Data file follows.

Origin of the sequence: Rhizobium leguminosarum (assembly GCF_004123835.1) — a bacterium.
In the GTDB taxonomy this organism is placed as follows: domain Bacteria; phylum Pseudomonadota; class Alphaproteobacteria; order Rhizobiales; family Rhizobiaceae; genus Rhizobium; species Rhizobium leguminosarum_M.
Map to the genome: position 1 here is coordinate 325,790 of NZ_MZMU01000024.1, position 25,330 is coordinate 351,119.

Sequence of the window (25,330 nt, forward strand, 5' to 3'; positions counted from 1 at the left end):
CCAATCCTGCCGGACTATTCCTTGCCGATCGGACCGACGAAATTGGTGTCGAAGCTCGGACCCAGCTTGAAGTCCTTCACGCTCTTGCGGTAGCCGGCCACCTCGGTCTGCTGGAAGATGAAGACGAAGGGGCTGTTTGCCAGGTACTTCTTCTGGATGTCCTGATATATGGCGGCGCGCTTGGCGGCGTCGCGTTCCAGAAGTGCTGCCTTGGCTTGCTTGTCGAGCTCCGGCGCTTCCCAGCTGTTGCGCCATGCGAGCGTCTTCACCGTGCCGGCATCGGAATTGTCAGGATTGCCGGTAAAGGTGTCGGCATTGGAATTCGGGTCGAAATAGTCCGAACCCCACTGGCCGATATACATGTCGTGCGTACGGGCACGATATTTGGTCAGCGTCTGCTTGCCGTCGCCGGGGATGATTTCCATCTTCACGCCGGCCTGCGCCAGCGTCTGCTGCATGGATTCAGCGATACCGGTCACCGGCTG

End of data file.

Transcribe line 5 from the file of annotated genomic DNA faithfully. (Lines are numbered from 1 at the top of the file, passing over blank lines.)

CCAATCCTGCCGGACTATTCCTTGCCGATCGGACCGACGAAATTGGTGTCGAAGCTCGGACCCAGCTTGAAGTCCTTCACGCTCTTGCGGTAGCCGGCCACCTCGGTCTGCTGGAAGATGAAGACGAAGGGGCTGTTTGCCAGGTACTTCTTCTGGATGTCCTGATATATGGCGGCGCGCTTGGCGGCGTCGCGTTCCAGAAGTGCTGCCTTGGCTTGCTTGTCGAGCTCCGGCGCTTCCCAGCTGTTGCGCCATGCGAGCGTCTTCACCGTGCCGGCATCGGAATTGTCAGGATTGCCGGTAAAGGTGTCGGCATTGGAATTCGGGTCGAAATAGTCCGAACCCCACTGGCCGATATACATGTCGTGCGTACGGGCACGATATTTGGTCAGCGTCTGCTTGCCGTCGCCGGGGATGATTTCCATCTTCACGCCGGCCTGCGCCAGCGTCTGCTGCATGGATTCAGCGATACCGGTCACCGGCTG